Metro Performance Glass said Covid-19 would drive its earnings down in the year to March, but that the company had shown resilience in the face of pandemic lockdowns in New Zealand and Australia.
The glassmaker said the board intends to review the group's capital allocation policy, including the timing for the resumption of dividends, on May 21 when it releases its result for the year.
The company last paid a dividend - 7 cents - in 2019.
Metro Performance Glass went deeply into the red with a net loss of $77.9 million in the March 31, 2020 year, driven by asset impairments arising from the pandemic.
The company said early last year that it had struck a deal with its banks not to pay dividends in 2021, in return for a relaxation of its debt covenants.
In today's statement, Metro said it expects to achieve group earnings before interest and tax in the range of $16.5m to $18.0m in the year, down from a restated $21.8m in 2020.
Metro expected net debt to come to about $49m, down $18m from a year earlier.
Chief executive Simon Mander said the company had been resilient in the face of Covid-19 but that recent cases and increased restrictions in Auckland and in Victoria illustrated the ongoing threat that the pandemic posed.
While commercial construction activity had seen some softness, residential activity in New Zealand and Australia had remained robust, supported by significant Government stimulus, record low interest rates and increased confidence in the sector, all of which was continuing to generate a strong pipeline of activity.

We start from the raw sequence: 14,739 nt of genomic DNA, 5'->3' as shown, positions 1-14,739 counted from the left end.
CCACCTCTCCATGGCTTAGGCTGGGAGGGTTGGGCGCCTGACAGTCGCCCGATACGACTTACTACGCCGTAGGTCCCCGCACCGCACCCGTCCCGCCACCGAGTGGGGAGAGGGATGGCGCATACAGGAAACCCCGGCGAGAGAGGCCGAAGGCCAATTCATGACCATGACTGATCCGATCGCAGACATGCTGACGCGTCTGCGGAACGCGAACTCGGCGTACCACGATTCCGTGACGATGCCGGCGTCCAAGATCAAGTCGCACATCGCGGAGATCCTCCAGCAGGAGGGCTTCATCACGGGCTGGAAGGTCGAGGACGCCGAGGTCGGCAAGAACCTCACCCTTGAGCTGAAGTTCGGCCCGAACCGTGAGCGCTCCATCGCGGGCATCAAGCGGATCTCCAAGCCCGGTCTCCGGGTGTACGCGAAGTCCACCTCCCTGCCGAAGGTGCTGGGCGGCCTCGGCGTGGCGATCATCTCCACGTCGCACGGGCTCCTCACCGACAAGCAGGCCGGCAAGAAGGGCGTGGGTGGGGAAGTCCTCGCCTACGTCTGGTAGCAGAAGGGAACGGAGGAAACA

Following the April 2020 shutdown period, the New Zealand business recovered quickly and achieved good volumes across the Retrofit, commercial glazing, and merchant and retail segments.
Global shipping disruptions were impacting New Zealand supply chains including the importation of glass and related building products but since November, Metro had increased its stock levels.
"We continue to closely manage our costs, though have faced increased costs in the second half of the financial year relating to shipping and glass pricing and inventory," Mander said in a statement.
Metro's Australian Glass Group (AGG) had achieved a significant turnaround in financial performance.
In its last result for the six months to September, Metro's EBIT fell by 26 per cent to $12.8m, primarily driven by the five-week-long level 4 shutdown.
Metro is a glass supplier and manufacturer, producing double glazing and all other glass products.
The company's shares last traded at 42.5c, down 2c.